As for the continued slew of regulations impacting agriculture, Ryan said he is “committed to promoting an environment of economic growth within the agricultural industry.” He voted in favor of legislation which prevents the Environmental Protection Agency from revising standards on dust.

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  1. Anonymous says:

    The Welfare Queens in this country are the 60m rural Americans who live a COMPLETELY subsidized life. Subsidized Water, Sewage, Garbage, telephone, Wireless, Internet, Electricity, Gas, Food, Roads...Billions and Biilons in welfare to the so called rugged individualists. Sarah Palin, Mitch McConnell, Rand Paul, Jim DeMint, dickie Shelby and Sam Brownback, all are from WELFARE STATES that would no longer exist if we ended the state welfare that transfers BILLIONS EVRY YEAR to these lazy slaggards. Want something fiscally responsible? Try this: No State would receive more than 80% of the federal taxes paid by it's citizens in federal dollars paid to or spenyt within, a State. The 20% would be used to pay for the Federal Government. That would mean that states including Kansas, Oklahoma, South Carolina, Mississippi, and Alaska would have to pay for their own state budgets instead of having the Federal Government pay for more than 40% of their State Government Budgets. These Lazy Freeloading right wing crackpots need to get off the federal dole provided by California, New York, Texas, Florida, Massachussetees and Illinois. So either stop taking the dole or STFU.

  2. Anonymous says:

    In response to anonymous' statement about leaving farmers hanging. That is a gross overstatement and an insult to America's farmers. Are we to believe they can't survive without Uncle Sugar's handouts?

  3. Anonymous says:

    As a farmer in the drought sticken state of Oklahoma who makes his living soley from farming I do not understand why we need a new Farm Bill every 4 or 5 years.....perhaps it is simply because we are "told" we need one as the above commentor suggests so it can be politicized to pit one party over the other. I don't need a new Farm Bill nor did I need the last 3 or 4 "New" Farm Bills. As for food assistance....get it out of the Farm Bill, permanently!! Our Federal Government is rapidly growing a new, young generation of white, black and brown recipients that have no intention of working. Before farming I worked 30 years in the city and when I was laid off from my job I took my push mower down the street knocking on doors to see if anyone needed their yard mowed. Any of the unemployed been knocking on your door asking to work? So the previous commentor is tying to make everyone believe that farms and ranches will cease to exist without a New Farm Bill? Go have another Latte at Starbucks.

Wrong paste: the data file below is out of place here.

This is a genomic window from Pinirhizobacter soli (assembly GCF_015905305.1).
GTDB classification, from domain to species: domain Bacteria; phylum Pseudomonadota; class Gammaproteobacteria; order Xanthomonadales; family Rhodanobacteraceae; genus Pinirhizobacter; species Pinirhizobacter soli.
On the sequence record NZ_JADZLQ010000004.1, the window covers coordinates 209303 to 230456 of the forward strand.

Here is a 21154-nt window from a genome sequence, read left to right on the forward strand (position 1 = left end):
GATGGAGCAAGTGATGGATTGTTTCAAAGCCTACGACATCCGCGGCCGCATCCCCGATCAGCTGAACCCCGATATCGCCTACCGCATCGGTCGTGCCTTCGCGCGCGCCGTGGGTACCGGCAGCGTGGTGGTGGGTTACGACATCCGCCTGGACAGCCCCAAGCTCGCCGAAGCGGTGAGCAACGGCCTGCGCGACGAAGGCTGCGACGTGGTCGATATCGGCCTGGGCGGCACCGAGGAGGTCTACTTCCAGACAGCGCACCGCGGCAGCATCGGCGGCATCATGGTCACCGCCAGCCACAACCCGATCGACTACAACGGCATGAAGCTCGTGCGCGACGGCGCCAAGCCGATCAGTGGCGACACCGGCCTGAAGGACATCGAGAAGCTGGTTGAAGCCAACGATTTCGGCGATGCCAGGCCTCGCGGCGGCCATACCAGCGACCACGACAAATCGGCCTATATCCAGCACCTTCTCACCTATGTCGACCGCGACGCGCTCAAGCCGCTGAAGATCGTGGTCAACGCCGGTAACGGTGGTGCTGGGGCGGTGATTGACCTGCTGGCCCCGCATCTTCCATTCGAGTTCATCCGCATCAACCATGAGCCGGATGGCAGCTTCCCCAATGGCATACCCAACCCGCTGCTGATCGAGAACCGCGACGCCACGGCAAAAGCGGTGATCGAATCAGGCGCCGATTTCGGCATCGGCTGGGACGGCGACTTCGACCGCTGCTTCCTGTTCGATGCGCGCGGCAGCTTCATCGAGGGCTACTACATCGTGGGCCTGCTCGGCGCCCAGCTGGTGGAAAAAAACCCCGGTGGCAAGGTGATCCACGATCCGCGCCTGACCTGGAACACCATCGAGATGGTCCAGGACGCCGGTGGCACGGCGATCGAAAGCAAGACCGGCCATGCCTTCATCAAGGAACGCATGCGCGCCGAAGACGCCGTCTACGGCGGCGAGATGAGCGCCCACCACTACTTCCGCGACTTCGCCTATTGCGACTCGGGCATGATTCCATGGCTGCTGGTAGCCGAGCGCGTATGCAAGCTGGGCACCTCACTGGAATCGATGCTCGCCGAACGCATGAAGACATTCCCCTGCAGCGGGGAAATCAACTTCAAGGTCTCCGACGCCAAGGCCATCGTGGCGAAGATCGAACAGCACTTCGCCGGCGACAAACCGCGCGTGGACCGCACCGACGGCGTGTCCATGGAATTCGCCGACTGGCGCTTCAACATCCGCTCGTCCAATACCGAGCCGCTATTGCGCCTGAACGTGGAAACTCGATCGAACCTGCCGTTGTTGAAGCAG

4. Anonymous says:

    Ryan as a deficit hawk is complete fiction. During the Bush administration, Ryan voted for two Bush tax cuts; two Bush wars; PharmaCare-Part D; TARP bailout for the banks and the Bush stimulus. He put all of these on the American credit card contributing more than 5 trillion dollars to the current deficit. The Senate has passed a disaster aid package as part of a five-year farm bill 64 - 35, but GOP leaders in the House refused to bring that to a vote. Instead, because many Republicans objected to the nearly $80 billion included for the food stamp program (the Senate had cut $4 billion from this, which is for the food assistance programs at schools, Meals on Wheels for Seniors and the Disabled and SNAP. Since Mitch McConnell and Rand Paul thought the $4 billion was not enough, the House Agriculture Committee passed a different version of the 2012 farm bill that cut Food Assistance programs by $16 billion, but it has not been debated or considered by the entire House of Representatives. Floor time has also not been scheduled. The House, at Paul Ryan's and Eric Cantor's urging went home leaving farmer's hanging!!